“It’s hard to create things”

So instead of responding to something we may not like through crafting a response, we merely don a cape of criticism suggests Donald Miller in a brief blog entry titled The Fear of Doing.

Today I read an article on a blog about a creative project, and how some people liked it and some people didn’t, and I kept wondering, when I was reading the comments from people who didn’t like it, why their response was to comment about not liking it rather than to create something better. Nobody stands around a negative comment and talks about how great it is, or how well it’s written, or how it’s going to change the world.

But then I also understand why people do and say such things. It’s hard to create things. It takes confidence and resources, two things that don’t come easily or naturally.

Read the short piece in its entirety via this link.


About pcNielsen
Paul Nielsen founded The Aesthetic Elevator late in 2005. He owns a piece of paper, located somewhere in his house (not on the wall), stating that he earned a B.F.A. from the University of Nebraska around about 2001. While there, he studied studied architecture, graphic design and ceramics, graduating with a degree in studio art. Paul presently serves as communications manager for a small non-profit doing their print design and marketing. He spends as much time sculpting in his studio as possible — which is not nearly enough. Visit his website at pcNielsen.com.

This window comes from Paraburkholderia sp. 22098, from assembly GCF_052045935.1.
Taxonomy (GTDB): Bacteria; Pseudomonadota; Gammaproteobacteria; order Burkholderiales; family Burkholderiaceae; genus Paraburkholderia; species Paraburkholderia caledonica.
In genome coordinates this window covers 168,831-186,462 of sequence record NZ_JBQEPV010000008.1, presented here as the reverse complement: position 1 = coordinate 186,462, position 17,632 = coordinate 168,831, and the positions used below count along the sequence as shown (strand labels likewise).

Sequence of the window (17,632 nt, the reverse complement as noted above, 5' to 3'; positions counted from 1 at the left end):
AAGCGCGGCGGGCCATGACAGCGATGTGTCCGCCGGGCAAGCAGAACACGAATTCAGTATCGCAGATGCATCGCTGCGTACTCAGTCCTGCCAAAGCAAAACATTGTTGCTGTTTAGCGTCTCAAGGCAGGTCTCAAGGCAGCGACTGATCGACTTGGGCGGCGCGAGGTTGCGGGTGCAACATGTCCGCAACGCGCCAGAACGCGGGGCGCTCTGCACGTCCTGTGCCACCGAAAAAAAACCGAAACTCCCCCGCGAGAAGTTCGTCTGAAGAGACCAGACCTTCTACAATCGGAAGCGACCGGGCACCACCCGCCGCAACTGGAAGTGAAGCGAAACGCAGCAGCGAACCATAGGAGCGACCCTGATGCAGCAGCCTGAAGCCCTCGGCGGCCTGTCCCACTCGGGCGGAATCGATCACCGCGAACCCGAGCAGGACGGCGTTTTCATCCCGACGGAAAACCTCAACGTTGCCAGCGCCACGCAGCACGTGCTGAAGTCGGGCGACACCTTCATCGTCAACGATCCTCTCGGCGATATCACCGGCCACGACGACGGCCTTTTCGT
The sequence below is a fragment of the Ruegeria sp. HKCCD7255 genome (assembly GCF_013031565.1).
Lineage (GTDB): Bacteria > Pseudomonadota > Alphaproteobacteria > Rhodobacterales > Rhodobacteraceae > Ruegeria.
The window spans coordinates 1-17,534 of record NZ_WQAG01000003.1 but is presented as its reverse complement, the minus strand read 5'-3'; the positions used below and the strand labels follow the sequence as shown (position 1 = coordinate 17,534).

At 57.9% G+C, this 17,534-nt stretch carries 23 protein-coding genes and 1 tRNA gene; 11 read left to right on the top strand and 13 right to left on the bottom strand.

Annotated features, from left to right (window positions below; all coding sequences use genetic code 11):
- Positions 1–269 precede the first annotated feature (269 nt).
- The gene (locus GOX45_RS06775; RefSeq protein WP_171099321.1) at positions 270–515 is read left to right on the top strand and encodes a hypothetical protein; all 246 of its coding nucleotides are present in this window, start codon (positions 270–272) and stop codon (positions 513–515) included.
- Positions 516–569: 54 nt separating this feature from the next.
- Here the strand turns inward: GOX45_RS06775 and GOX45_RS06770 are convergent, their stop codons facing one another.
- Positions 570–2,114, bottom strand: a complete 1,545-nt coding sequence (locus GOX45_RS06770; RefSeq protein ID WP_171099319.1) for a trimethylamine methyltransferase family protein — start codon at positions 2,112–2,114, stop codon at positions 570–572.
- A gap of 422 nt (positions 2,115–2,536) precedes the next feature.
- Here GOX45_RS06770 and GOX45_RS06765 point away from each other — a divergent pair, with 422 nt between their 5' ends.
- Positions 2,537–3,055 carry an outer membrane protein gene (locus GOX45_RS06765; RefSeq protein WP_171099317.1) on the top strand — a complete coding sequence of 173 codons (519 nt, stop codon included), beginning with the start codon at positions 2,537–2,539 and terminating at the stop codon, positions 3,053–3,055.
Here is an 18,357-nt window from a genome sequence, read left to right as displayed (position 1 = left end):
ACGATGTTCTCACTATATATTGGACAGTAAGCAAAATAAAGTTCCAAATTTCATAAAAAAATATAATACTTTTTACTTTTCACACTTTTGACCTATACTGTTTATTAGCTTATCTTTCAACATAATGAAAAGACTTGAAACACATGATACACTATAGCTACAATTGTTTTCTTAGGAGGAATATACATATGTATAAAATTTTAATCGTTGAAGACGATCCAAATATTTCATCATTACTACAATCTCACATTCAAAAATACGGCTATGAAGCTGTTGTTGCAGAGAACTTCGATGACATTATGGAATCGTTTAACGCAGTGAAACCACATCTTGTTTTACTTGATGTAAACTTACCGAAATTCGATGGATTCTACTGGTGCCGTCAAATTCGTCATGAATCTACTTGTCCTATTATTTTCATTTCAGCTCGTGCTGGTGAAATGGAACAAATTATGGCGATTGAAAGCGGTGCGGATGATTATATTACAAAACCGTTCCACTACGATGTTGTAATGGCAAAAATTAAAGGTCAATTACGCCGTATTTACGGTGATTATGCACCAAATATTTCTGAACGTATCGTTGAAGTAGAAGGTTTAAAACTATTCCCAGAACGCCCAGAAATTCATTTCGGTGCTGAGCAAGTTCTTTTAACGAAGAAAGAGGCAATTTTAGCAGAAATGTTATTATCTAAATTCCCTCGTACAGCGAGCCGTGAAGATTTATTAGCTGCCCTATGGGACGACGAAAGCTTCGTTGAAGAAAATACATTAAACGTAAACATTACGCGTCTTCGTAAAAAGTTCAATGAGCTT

2 Responses to “It’s hard to create things”

  1. Julie says:

    It’s always harder to point out problems than to propose solutions. At the same time, I recognize that a lot of people are content only to criticize, and don’t even go as far as to say something like, “here’s a problem I’m seeing, but I have no idea how to solve it”… I have a feeling that last bit of acknowledgment would go a long way with most people.

    • pcNielsen says:

      I’m assuming you mean “easier to point out problems . . . ”

      And, YES, acknowledging you don’t know exactly what you’d change or why it rubs you wrongly does go a long way.

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